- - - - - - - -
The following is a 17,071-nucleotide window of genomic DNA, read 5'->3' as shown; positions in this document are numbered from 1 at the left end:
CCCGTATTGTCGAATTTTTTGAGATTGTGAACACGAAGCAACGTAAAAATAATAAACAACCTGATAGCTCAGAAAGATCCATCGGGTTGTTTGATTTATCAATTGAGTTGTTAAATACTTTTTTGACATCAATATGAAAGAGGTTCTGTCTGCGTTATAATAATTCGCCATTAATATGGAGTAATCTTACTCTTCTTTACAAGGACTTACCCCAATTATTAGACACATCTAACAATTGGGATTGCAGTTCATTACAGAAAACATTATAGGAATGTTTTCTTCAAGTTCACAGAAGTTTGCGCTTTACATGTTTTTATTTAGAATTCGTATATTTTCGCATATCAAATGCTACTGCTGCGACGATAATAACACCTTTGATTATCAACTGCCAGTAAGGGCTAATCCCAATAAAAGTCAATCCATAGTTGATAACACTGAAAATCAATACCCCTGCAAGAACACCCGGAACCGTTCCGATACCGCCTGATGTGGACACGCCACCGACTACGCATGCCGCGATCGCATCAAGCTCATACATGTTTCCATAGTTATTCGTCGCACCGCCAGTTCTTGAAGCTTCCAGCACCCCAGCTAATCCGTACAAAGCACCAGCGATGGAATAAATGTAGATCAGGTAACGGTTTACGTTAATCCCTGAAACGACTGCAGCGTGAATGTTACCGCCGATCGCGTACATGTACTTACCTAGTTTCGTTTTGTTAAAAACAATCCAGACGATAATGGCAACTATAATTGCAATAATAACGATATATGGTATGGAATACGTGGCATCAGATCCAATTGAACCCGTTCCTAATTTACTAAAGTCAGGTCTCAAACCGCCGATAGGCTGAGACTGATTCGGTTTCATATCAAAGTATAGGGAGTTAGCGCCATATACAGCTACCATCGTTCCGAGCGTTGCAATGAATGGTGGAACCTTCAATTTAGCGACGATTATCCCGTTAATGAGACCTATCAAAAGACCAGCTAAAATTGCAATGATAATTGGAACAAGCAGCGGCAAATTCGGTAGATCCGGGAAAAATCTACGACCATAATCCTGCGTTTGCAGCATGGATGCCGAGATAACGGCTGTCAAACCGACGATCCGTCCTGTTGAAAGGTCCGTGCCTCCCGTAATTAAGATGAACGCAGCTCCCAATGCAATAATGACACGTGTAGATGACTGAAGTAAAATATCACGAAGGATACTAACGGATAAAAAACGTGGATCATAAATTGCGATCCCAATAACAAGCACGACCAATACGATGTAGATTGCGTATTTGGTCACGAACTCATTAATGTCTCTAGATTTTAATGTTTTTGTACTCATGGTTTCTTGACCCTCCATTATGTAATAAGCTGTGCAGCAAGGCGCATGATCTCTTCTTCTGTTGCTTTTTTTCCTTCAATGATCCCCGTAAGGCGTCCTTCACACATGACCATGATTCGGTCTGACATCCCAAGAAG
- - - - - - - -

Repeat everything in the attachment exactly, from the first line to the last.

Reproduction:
The following is a 17,071-nucleotide window of genomic DNA, read 5'->3' as shown; positions in this document are numbered from 1 at the left end:
CCCGTATTGTCGAATTTTTTGAGATTGTGAACACGAAGCAACGTAAAAATAATAAACAACCTGATAGCTCAGAAAGATCCATCGGGTTGTTTGATTTATCAATTGAGTTGTTAAATACTTTTTTGACATCAATATGAAAGAGGTTCTGTCTGCGTTATAATAATTCGCCATTAATATGGAGTAATCTTACTCTTCTTTACAAGGACTTACCCCAATTATTAGACACATCTAACAATTGGGATTGCAGTTCATTACAGAAAACATTATAGGAATGTTTTCTTCAAGTTCACAGAAGTTTGCGCTTTACATGTTTTTATTTAGAATTCGTATATTTTCGCATATCAAATGCTACTGCTGCGACGATAATAACACCTTTGATTATCAACTGCCAGTAAGGGCTAATCCCAATAAAAGTCAATCCATAGTTGATAACACTGAAAATCAATACCCCTGCAAGAACACCCGGAACCGTTCCGATACCGCCTGATGTGGACACGCCACCGACTACGCATGCCGCGATCGCATCAAGCTCATACATGTTTCCATAGTTATTCGTCGCACCGCCAGTTCTTGAAGCTTCCAGCACCCCAGCTAATCCGTACAAAGCACCAGCGATGGAATAAATGTAGATCAGGTAACGGTTTACGTTAATCCCTGAAACGACTGCAGCGTGAATGTTACCGCCGATCGCGTACATGTACTTACCTAGTTTCGTTTTGTTAAAAACAATCCAGACGATAATGGCAACTATAATTGCAATAATAACGATATATGGTATGGAATACGTGGCATCAGATCCAATTGAACCCGTTCCTAATTTACTAAAGTCAGGTCTCAAACCGCCGATAGGCTGAGACTGATTCGGTTTCATATCAAAGTATAGGGAGTTAGCGCCATATACAGCTACCATCGTTCCGAGCGTTGCAATGAATGGTGGAACCTTCAATTTAGCGACGATTATCCCGTTAATGAGACCTATCAAAAGACCAGCTAAAATTGCAATGATAATTGGAACAAGCAGCGGCAAATTCGGTAGATCCGGGAAAAATCTACGACCATAATCCTGCGTTTGCAGCATGGATGCCGAGATAACGGCTGTCAAACCGACGATCCGTCCTGTTGAAAGGTCCGTGCCTCCCGTAATTAAGATGAACGCAGCTCCCAATGCAATAATGACACGTGTAGATGACTGAAGTAAAATATCACGAAGGATACTAACGGATAAAAAACGTGGATCATAAATTGCGATCCCAATAACAAGCACGACCAATACGATGTAGATTGCGTATTTGGTCACGAACTCATTAATGTCTCTAGATTTTAATGTTTTTGTACTCATGGTTTCTTGACCCTCCATTATGTAATAAGCTGTGCAGCAAGGCGCATGATCTCTTCTTCTGTTGCTTTTTTTCCTTCAATGATCCCCGTAAGGCGTCCTTCACACATGACCATGATTCGGTCTGACATCCCAAGAAG